Senate Majority Leader Chuck Schumer speaks to the press after a lunch meeting with Senate Democrats at the Capitol on November 16. | Drew Angerer/Getty Images Congress is running out of time to avoid a shutdown and raise the debt ceiling. With the Thanksgiving holiday in the rearview mirror, Congress is once again facing a time crunch to accomplish a number of major legislative priorities before the end of the year. After punting the decisions earlier in the year, lawmakers need to both fund the government past the current December 3 deadline and raise the debt ceiling before the US defaults on its debt. Senate Democrats also hope to advance President Joe Biden’s $1.9 trillion reconciliation bill, the Build Back Better Act, after it passed the House in mid-November, and the chamber also needs to make headway on the National Defense Authorization Act (NDAA), an annual must-pass defense policy bill. The NDAA, which is historically bipartisan, may be relatively smooth sailing — albeit time-consuming — after Senate Majority Leader Chuck Schumer agreed this month to decouple it from the US Innovation and Competition Act (USICA), but Build Back Better faces an uncertain fate at the hands of moderate Senate Democrats. In its current form, the bill includes lower prescription drug prices, universal pre-kindergarten, an expanded child tax credit, and four weeks of paid family leave, but could still change substantially prior to any final passage. Short-term extensions for government funding and the debt ceiling, meanwhile, received bipartisan support this fall, but it’s still unclear whether lawmakers can coalesce behind an omnibus spending bill before the December 3 deadline, and Republicans have already signaled they may not support another increase to the debt ceiling, despite the potentially severe consequences of a US default. “Now it’s our turn and we’ve got to buckle down,” Senate Majority Whip Dick Durbin told NPR this month. “And we have several things that are critical: military authorization, debt ceiling, continuing resolution. It’s going to be a busy December, but we’ve got to get the job done.” Here’s everything Congress must get done before December 25, why it’s so important — and why so much of it is still in limbo. Congress must fund the government to avoid a shutdown At the top of Congress’s to-do list is to make sure, one way or another, that the lights stay on past December 3.Congress passed a continuing resolution on September 30 to fund the government through that date and avoid a shutdown, but it’s set to expire on Friday, and it’s looking increasingly unlikely that lawmakers will successfully advance an omnibus spending bill before then. A likely alternative, according to CQ Roll Call, is another CR, which could fund the government through February or March and give Congress more time to finalize its 2022 appropriations bill. Lawmakers could also opt for a stopgap measure funding the government until just December 17, in hopes that the tight schedule will force Congress to come to an agreement about the full appropriations bill, or at least give them some time to make progress on it before passing another stopgap measure to fund the government into next year. A complete omnibus bill includes a dozen smaller spending measures to fund various aspects of the federal government; currently, 10 of those component bills have passed the House, while the Senate has brought just three bills to committee and passed none. Whatever path they take, Congress will have to get straight to work when members return from the Thanksgiving break; starting Monday, they only have five days to avert a shutdown. Can Congress pay its debts? Next on the docket, and no less important, is raising the debt ceiling. According to a November 16 letter from Treasury Secretary Janet Yellen to congressional leaders, the government could reach the debt ceiling by December 15, at which point, she wrote, “there are scenarios in which Treasury would be left with insufficient remaining resources to continue to finance the operations of the U.S. government beyond this date.” In October, Congress voted to increase the debt limit by $480 billion, which gave the Treasury enough funds to keep the government solvent — for a while. But now, with the December 15 deadline fast approaching, it’s unclear whether Republicans will play ball with Democrats to avoid potentially catastrophic consequences. In a Wall Street Journal op-ed in September, Yellen warned of a dire situation should Congress fail to act and increase the debt limit. “In a matter of days, millions of Americans could be strapped for cash,” she wrote. “We could see indefinite delays in critical payments. Nearly 50 million seniors could stop receiving Social Security checks for a time. Troops could go unpaid. Millions of families who rely on the monthly child tax credit could see delays. America, in short, would default on its obligations.” The US has never defaulted on its debt, although it has come close, and economists say that to do so would have catastrophic consequences, including potentially reversing the progress of recovery from the pandemic, slashing millions of jobs, increasing borrowing costs for ordinary Americans, and throwing the global economy into turmoil. Despite that, Republicans hope to force Democrats to raise the debt ceiling without their cooperation — “in order to simply make a point,” as Vox’s Li Zhou wrote back in October. Democrats, on the other hand, have argued that Republicans ought to work with them to pass a suspension or increase, or simply get out of the way. One, because avoiding a gigantic economic collapse is in everyone’s interest, and the minority party hasn’t typically blocked action to this degree in the past. And two, because both Democrats and Republicans are responsible for the actual debt that this legislation would address. According to the Hill, it’s possible Schumer and Senate Minority Leader Mitch McConnell will once again reach a deal to raise or suspend the debt ceiling, despite opposition from members of McConnell’s conference. That’s not a sure thing, however, and it’s not clear how Democrats intend to navigate the debt ceiling issue. One option, floated by Pelosi and previously backed by Sen. Joe Manchin (D-WV), would be to use the reconciliation process. Reconciliation would allow Democrats to lift the debt ceiling without any Republican votes; however, Democrats would also have to put forward a specific figure to which they plan to raise the ceiling, which is a potentially unpopular solution before the midterm elections, and one which would require the input of Senate parliamentarian Elizabeth MacDonough, according to CQ Roll Call. “We cannot let the full faith and credit of the United States lapse, and we are focusing on getting this done in a bipartisan way,” Schumer told reporters last Sunday. Biden’s agenda hangs in the balance Also on the agenda is the Build Back Better Act, which is once again in the hands of the Senate after passing the House on November 19. Although the flagship climate and social spending bill is less time-sensitive than the previous two priorities Congress is faced with, Democratic senators have said they hope to pass the bill before going on break for the holiday recess. Sen. Amy Klobuchar tells @GStephanopoulos that she’s confident the Build Back Better plan will be completed by Christmas. “Sen. Manchin is still at the negotiating table.”— This Week (@ThisWeekABC) November 28, 2021 Though it included $3.5 trillion in spending when it was introduced earlier this year, the bill has been pared down to about $1.75 trillion by moderates in both chambers — and especially by Manchin and Sen. Kyrsten Sinema (D-AZ), who retain outsized influence over the bill since the budget reconciliation process requires all 50 Democratic votes (and Vice President Kamala Harris to break the tie) to pass an evenly divided Senate. No Senate Republicans are expected to vote in favor of the bill. Despite being scaled back, the version of the bill that passed the House includes a number of flagship items from the Biden agenda, such as provisions for universal pre-kindergarten, an extension of the child tax credit, $555 billion in climate spending, and a new corporate minimum tax rate. More controversial among Democrats, the measure also includes a temporary increase to the amount of state and local taxes Americans can deduct from their federal tax filings (called the SALT deduction), though it’s not certain that will survive the Senate. While it’s not essential that the bill pass before the holiday recess, it’s still a top priority for Democrats, for a number of reasons — both in order to cement Biden’s domestic policy legacy and, potentially, to help boost his sagging poll numbers as inflation raises prices on everything from groceries to fuel. However, the bill isn’t likely to make it through the Senate without some changes. Among those possible changes: While the House version includes $200 billion for paid family leave and a provision for Medicaid to cover hearing costs, Manchin has stood firmly against both proposals. The Senate parliamentarian also has final say on a number of elements in the bill that may not conform with the rules of reconciliation, including immigration policy, and any changes will have to go back to the House for final approval after passing the Senate. The NDAA is coming down to the wire The NDAA, an annual defense policy bill, has passed Congress every year for the past six decades, including over a veto from former President Donald Trump, which Congress overrode by a wide margin. This year, the bill is facing a relatively straightforward path — there are no veto threats on the horizon, for one — but Congress still needs to get back on track after a snag regarding Schumer’s attempt to link the NDAA with a bill to counter China’s technological and defense gains. That bill — the US Innovation and Competition Act, or USICA — passed the House earlier this year and would provide $250 billion in funding for research and development, as well as “to boost the U.S. semiconductor industry,” according to Politico. Its inclusion with the NDAA proved controversial, however, and the two measures were unlinked earlier this month ahead of a successful procedural vote in the Senate to advance the NDAA process. That vote ended several months of stalling after the Senate Armed Services Committee approved a version of the bill more than three months ago, and after the House passed its version in September. But while the ball is now rolling on the NDAA, major policy debates remain before it reaches Biden’s desk: A number of proposed inclusions could have a big impact on US defense policy going forward. Among those changes is a version of the Military Justice Improvement and Increasing Prevention Act backed by Sen. Kirsten Gillibrand (D-NY), which would take prosecution of military sex crimes out of the chain of command, and a provision that would include women in the draft for the first time. All told, there are also more than 1,000 amendments filed, including one to repeal the 1991 Gulf War and 2002 Iraq War authorizations. Although that measure has fairly broad support, McConnell warned that repealing the 2002 authorization would give the US less latitude to act in the Middle East. “I expect a robust debate about that,” McConnell told Politico earlier this month.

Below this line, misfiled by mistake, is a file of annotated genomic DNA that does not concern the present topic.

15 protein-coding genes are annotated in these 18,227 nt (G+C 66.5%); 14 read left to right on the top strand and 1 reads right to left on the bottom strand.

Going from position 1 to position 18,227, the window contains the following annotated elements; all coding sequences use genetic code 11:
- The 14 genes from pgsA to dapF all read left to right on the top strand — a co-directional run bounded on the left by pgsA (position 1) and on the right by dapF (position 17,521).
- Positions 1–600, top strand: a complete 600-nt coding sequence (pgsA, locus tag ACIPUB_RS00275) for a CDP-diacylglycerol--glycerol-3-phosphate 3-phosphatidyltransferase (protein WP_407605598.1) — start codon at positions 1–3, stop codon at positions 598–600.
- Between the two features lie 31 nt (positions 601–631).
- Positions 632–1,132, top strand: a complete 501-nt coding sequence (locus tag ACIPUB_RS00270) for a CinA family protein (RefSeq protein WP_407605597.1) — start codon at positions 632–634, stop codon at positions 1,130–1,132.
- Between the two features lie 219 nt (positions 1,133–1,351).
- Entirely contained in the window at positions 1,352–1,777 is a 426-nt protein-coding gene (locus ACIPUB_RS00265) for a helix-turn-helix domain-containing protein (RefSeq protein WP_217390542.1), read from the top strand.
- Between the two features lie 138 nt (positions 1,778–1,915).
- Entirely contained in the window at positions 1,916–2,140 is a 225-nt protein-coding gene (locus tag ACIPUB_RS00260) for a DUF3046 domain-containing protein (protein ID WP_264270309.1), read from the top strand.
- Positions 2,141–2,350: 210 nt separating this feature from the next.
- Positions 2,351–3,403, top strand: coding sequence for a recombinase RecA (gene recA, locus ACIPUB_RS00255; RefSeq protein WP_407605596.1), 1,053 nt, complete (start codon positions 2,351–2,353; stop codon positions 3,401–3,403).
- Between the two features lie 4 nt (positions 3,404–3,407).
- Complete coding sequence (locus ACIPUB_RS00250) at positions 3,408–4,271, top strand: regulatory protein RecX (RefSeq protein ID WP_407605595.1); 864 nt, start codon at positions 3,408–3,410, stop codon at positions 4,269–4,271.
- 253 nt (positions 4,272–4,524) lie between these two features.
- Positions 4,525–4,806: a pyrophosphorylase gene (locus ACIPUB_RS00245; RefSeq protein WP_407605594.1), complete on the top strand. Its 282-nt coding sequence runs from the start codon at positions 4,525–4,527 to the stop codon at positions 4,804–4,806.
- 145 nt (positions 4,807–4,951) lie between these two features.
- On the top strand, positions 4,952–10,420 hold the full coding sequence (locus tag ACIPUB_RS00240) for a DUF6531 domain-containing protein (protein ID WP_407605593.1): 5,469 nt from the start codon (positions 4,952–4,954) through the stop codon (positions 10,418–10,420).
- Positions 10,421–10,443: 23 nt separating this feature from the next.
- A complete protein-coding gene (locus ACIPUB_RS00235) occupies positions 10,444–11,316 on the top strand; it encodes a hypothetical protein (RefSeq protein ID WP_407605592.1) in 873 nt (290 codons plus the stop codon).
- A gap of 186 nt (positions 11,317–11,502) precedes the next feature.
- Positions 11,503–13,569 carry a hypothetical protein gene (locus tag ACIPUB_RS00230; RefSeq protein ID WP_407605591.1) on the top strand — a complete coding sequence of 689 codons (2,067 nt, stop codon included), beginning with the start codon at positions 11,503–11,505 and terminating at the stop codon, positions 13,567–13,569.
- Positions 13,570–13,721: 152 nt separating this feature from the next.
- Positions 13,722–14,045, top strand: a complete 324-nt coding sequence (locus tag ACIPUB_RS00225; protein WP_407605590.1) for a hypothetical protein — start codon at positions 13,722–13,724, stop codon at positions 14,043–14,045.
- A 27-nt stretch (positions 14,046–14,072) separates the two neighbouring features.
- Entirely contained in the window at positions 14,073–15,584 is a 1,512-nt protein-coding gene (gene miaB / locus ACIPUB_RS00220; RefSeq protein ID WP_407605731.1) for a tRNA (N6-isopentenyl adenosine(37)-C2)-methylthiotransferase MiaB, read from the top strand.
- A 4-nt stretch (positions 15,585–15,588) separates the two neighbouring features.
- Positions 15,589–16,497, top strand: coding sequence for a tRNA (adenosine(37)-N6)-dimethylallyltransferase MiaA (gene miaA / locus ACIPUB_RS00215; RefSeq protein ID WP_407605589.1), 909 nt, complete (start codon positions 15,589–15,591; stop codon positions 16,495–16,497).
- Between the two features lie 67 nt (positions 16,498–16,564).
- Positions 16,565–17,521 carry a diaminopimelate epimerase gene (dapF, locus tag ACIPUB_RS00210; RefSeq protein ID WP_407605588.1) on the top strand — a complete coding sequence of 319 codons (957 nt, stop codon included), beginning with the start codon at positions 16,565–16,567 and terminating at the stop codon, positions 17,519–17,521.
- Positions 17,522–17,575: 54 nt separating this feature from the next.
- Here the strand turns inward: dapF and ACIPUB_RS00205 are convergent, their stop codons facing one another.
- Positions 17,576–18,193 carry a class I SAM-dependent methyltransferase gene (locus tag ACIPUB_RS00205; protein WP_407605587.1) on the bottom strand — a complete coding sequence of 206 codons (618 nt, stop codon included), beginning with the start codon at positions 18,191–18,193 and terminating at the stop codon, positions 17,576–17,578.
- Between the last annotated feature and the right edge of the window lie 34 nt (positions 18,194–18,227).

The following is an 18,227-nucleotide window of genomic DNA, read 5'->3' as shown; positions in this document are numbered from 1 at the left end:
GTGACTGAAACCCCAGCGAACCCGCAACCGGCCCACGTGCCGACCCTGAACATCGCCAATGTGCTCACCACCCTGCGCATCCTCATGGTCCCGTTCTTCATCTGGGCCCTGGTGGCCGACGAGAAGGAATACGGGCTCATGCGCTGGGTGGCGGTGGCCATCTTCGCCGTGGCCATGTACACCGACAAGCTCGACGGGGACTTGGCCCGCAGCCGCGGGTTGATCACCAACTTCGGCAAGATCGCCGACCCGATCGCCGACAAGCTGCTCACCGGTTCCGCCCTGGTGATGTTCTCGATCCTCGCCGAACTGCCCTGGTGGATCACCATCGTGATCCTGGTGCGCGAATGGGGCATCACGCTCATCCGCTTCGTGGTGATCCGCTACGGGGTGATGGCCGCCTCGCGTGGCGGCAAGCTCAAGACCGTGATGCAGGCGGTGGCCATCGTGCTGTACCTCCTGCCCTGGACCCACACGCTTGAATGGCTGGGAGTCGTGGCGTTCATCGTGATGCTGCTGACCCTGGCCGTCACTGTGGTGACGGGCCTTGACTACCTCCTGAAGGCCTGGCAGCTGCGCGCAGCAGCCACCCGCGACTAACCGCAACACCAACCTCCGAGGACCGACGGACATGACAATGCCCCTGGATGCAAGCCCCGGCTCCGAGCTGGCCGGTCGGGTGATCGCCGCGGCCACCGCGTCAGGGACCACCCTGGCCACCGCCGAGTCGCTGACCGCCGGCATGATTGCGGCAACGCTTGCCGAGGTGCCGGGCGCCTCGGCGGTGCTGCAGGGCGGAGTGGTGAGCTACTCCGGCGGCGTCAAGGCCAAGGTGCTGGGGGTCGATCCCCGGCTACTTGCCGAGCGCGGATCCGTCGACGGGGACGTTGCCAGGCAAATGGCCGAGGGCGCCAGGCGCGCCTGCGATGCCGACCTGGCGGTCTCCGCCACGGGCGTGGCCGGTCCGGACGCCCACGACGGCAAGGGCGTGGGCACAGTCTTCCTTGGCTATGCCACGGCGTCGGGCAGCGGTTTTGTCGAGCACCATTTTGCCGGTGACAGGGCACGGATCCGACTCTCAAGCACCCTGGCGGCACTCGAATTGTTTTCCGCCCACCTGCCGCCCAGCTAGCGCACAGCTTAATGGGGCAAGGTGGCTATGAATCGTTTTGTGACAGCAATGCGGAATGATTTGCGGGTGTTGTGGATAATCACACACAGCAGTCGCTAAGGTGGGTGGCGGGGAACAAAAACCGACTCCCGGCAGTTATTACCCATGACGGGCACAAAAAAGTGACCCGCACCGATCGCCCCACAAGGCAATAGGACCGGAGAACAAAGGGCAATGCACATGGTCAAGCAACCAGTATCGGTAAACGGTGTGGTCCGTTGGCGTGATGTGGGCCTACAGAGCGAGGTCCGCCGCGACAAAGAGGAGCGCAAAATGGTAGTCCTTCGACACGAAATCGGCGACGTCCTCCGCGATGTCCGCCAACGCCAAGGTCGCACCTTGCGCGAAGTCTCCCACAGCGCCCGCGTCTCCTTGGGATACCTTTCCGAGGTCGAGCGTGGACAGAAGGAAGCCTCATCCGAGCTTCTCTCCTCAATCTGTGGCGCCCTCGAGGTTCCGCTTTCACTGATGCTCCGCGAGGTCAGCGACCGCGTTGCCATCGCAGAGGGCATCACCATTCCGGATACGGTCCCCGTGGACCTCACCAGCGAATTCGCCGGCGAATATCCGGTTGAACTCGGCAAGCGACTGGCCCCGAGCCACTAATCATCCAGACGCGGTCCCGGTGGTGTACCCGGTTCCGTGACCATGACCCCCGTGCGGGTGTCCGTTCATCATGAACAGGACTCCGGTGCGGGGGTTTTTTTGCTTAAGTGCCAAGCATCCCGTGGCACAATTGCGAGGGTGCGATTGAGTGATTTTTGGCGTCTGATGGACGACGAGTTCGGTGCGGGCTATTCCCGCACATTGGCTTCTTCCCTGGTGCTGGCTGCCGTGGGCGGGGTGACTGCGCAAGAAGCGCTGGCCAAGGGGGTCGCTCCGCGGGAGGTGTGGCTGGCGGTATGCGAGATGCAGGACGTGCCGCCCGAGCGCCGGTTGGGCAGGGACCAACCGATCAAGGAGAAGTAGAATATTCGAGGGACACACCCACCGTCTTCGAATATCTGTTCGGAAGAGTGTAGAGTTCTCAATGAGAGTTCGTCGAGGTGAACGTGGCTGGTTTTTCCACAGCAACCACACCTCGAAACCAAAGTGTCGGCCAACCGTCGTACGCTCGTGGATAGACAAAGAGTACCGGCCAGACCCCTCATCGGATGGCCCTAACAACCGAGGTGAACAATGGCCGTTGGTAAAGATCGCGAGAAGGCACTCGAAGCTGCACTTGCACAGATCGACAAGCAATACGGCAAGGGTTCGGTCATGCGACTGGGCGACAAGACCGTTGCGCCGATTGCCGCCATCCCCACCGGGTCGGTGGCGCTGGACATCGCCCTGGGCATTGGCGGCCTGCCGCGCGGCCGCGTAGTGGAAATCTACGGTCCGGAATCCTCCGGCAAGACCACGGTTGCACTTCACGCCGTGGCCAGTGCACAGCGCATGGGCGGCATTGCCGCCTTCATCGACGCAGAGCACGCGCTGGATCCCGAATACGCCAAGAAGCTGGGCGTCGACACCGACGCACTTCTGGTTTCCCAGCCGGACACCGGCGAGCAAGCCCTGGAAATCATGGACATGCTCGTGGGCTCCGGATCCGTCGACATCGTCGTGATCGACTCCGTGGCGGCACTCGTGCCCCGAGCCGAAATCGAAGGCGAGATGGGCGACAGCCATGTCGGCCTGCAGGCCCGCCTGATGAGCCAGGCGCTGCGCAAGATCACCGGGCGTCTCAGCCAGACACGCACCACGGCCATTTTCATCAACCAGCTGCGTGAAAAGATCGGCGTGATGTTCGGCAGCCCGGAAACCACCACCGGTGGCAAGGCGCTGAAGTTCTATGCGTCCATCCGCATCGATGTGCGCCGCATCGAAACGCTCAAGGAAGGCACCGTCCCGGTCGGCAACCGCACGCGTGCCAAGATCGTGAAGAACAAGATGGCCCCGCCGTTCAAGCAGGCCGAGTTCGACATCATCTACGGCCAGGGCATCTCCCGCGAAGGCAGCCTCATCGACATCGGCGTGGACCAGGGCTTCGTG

Waukesha residents will 'Unite with a Blue Light' on Sunday during moment of silence for parade attack victims